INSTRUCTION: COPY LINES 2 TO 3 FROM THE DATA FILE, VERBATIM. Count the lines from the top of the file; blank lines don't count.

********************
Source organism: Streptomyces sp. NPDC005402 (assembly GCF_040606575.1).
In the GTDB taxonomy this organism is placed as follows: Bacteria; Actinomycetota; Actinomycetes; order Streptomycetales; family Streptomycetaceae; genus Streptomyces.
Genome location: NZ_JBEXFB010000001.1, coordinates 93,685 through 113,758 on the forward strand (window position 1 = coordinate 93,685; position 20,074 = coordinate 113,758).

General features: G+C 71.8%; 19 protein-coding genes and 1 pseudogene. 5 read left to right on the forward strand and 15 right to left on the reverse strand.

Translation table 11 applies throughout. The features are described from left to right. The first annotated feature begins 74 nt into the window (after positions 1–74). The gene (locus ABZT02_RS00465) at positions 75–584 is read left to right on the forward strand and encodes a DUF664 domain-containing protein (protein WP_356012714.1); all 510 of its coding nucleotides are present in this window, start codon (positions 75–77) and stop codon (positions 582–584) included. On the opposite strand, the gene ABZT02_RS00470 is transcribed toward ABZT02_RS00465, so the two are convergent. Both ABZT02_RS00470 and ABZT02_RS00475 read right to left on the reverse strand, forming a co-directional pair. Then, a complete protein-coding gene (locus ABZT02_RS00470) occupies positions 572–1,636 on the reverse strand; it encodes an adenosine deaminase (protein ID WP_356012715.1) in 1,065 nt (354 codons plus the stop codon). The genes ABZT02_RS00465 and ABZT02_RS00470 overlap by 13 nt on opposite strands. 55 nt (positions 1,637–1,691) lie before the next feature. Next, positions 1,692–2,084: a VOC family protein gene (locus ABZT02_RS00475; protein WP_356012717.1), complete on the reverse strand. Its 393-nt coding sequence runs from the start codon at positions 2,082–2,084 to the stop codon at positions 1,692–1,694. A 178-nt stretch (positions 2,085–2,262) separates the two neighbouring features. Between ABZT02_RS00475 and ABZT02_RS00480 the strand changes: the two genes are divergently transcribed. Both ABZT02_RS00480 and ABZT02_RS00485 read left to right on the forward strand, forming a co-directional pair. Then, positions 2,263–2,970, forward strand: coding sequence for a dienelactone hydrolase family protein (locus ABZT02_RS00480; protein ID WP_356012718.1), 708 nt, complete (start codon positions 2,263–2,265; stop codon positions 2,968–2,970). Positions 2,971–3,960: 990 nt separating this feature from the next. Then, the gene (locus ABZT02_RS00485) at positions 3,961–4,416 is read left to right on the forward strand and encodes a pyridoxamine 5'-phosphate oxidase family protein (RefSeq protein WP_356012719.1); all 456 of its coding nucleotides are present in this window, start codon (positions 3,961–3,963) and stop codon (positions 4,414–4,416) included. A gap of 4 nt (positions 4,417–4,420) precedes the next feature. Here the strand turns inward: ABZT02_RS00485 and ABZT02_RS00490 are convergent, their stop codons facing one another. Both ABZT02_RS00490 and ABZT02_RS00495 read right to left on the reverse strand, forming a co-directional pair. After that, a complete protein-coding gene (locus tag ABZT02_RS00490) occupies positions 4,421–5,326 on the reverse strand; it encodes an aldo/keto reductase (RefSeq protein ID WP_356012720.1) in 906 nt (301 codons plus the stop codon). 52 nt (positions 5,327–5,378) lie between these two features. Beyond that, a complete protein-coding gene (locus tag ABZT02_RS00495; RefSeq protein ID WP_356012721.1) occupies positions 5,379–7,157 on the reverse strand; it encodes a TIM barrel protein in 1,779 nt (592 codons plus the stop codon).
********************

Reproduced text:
In the GTDB taxonomy this organism is placed as follows: Bacteria; Actinomycetota; Actinomycetes; order Streptomycetales; family Streptomycetaceae; genus Streptomyces.
Genome location: NZ_JBEXFB010000001.1, coordinates 93,685 through 113,758 on the forward strand (window position 1 = coordinate 93,685; position 20,074 = coordinate 113,758).